With the theme “Your Future is Key, So Stay Drug Free,” Red Ribbon Week focused on the future. From Oct. 17 to 24, community members gathered Tribal-wide to share this message and promote a healthier future for Tribal youth.
As the future of the Tribe incubates in its youth, relaying the message that living a drug-free life is far better than suffering the scourge of substance abuse was of utmost importance. A little fun thrown in for good measure helped the message meet its mark.
Activities throughout the reservations included poster contests, door decorating contests, marches against drugs and people pledging to remain drug free.
The Red Ribbon campaign and the tradition of displaying Red Ribbons as a symbol of intolerance of drug use began in 1985 after the murder of DEA agent Enrique (Kiki) Camarena in Mexico City. Since then, the week has been commemorated in schools and communities nationwide. The Tribe started taking part in the national effort approximately 10 years ago.
“We want to promote life and show kids there’s a good, clean way to have fun without drugs,” said Bernard Colman, aftercare prevention coordinator at the Center for Behavioral Health
The annual Brighton Red Ribbon march Oct. 17 included community members and the entire student body, teachers and staff at the Pemayetv Emahakv Charter School. Dressed in red, hundreds of walkers took to the streets to show solidarity in the fight against drugs. The youngest students — including those in the PECS language immersion program, pre-kindergarten and kindergarten — rode in style on decorated floats.
“There’s an enemy out there called illegal drugs,” said Brighton Councilman Andrew J. Bowers Jr. “It’s up to all of us to fight that enemy including teachers, parents and Council. We’re all in this fight together and we’re not going to let it whip us.”
Most PECS students donned fanciful hats, as it was hat day at school. The fun activities during the week were meant to increase students’ awareness of drugs.
“This is all set up to get them thinking about saying no to drugs and that they have choices,” said Principal Brian Greseth. “Hopefully they will make the right ones.”
The younger generations kicked off Red Ribbon Week in Hollywood with a march led by preschoolers and their families on Oct. 23. Approximately 60 people sported red clothing and balloons while they walked, strolled and skipped around the reservation to support the drug-free endeavor.
“The whole thing is to help people make the choice to stay away from drugs,” Colman said. “This is a really prevalent issue with the Tribe and we want to be upfront and lead the way to promoting prevention activities and healthy choices.”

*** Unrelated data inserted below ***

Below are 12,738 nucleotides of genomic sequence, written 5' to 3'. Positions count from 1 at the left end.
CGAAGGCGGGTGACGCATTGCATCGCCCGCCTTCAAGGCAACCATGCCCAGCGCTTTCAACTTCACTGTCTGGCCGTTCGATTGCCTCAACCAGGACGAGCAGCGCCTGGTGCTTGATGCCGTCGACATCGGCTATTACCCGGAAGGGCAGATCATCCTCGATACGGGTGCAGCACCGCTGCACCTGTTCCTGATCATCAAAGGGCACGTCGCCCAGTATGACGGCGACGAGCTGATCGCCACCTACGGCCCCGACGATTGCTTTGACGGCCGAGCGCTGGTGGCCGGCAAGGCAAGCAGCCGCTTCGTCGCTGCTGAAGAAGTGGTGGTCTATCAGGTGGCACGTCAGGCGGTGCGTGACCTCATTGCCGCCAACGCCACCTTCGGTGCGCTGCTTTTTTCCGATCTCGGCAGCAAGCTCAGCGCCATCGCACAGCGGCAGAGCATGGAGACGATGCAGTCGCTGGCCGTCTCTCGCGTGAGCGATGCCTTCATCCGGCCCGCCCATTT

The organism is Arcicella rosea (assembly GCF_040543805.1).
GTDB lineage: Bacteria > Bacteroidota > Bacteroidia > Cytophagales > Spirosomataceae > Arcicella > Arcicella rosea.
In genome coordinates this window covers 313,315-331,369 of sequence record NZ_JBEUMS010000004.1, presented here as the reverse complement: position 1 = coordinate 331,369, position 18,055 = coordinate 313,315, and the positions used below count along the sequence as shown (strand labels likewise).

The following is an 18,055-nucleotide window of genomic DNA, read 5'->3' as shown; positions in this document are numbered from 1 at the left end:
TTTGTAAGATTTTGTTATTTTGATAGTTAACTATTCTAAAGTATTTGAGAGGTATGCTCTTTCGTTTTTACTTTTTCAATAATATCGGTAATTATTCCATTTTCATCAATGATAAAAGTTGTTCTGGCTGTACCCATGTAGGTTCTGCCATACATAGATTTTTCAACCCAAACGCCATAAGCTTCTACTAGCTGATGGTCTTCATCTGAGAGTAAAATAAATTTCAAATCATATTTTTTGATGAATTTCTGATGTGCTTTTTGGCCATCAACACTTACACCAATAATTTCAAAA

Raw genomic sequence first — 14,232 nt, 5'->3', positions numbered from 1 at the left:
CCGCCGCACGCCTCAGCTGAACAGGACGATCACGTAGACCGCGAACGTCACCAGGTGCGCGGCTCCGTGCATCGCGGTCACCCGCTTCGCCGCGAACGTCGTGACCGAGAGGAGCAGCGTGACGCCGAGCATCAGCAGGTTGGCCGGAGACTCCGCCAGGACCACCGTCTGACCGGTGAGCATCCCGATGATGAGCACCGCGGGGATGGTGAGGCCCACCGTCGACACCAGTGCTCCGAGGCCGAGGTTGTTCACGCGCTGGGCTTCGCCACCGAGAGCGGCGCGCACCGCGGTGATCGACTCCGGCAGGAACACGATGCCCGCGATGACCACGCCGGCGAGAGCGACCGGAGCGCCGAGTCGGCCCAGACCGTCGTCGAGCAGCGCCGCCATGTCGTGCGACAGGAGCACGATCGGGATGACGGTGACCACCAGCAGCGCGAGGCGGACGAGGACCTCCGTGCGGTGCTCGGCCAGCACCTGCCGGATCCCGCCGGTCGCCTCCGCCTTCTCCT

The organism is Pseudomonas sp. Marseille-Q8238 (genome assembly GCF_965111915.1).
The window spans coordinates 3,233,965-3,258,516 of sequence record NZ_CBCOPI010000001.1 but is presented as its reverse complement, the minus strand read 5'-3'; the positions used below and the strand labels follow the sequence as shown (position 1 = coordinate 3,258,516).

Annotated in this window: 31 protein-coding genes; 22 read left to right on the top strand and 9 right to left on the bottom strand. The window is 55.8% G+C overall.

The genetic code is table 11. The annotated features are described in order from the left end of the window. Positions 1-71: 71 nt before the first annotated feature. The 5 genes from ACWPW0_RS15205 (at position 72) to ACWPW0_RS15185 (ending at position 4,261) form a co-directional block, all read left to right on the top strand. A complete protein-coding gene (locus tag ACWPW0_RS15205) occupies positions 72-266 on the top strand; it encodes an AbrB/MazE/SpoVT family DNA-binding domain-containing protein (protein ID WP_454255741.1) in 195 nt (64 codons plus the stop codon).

The rest of the week consisted of a health care screening sponsored by Fire Rescue, which included blood pressure, glucose, oxygen and pulse exams, and a youth basketball tournament and dinner. Perhaps the most exciting event for many of the children was the Red Ribbon Week Game Show hosted by the Hollywood Boys and Girls Club.
The game show resembled Nickelodeon’s “Double Dare” television show, in which two teams competed for prizes by answering trivia questions and completing challenges. The teams, Raging Bulls and The Panthers, were comprised of Boys and Girls Club members between the ages of 5 and 10. Approximately 15 kids participated, answering questions related to Seminole culture, Red Ribbon Week and school subjects. If both teams missed a question or tied, they had to complete challenges, which included bean bag tosses, a mummy wrapping contest, a pie in the face game, and a healthy meal planning race.
The game show was a close call, but The Panthers ultimately prevailed. The game ended on a sweet note, however, with slices of Red Ribbon Week cake and better knowledge of the week’s purpose.
The annual Red Ribbon Parade in Big Cypress Oct. 24 brought employees and tribal members together as 12 departments paraded down Josie Billie Highway in decorated floats, trucks, ATVs, convertibles and tricycles. What seemed like tons of candy was thrown from the floats, to the delight of the Ahfachkee School students who scrambled for it as it came their way. Although the skies threatened a downpour, the event was spared a soaking.
Emcee Fred Mullins kept the crowd entertained as the procession made its way from the Ah-Tah-Thi-Ki Museum parking lot to the school. Clipboards in hand, five Center for Behavioral Health employees took on the role of judges during the parade.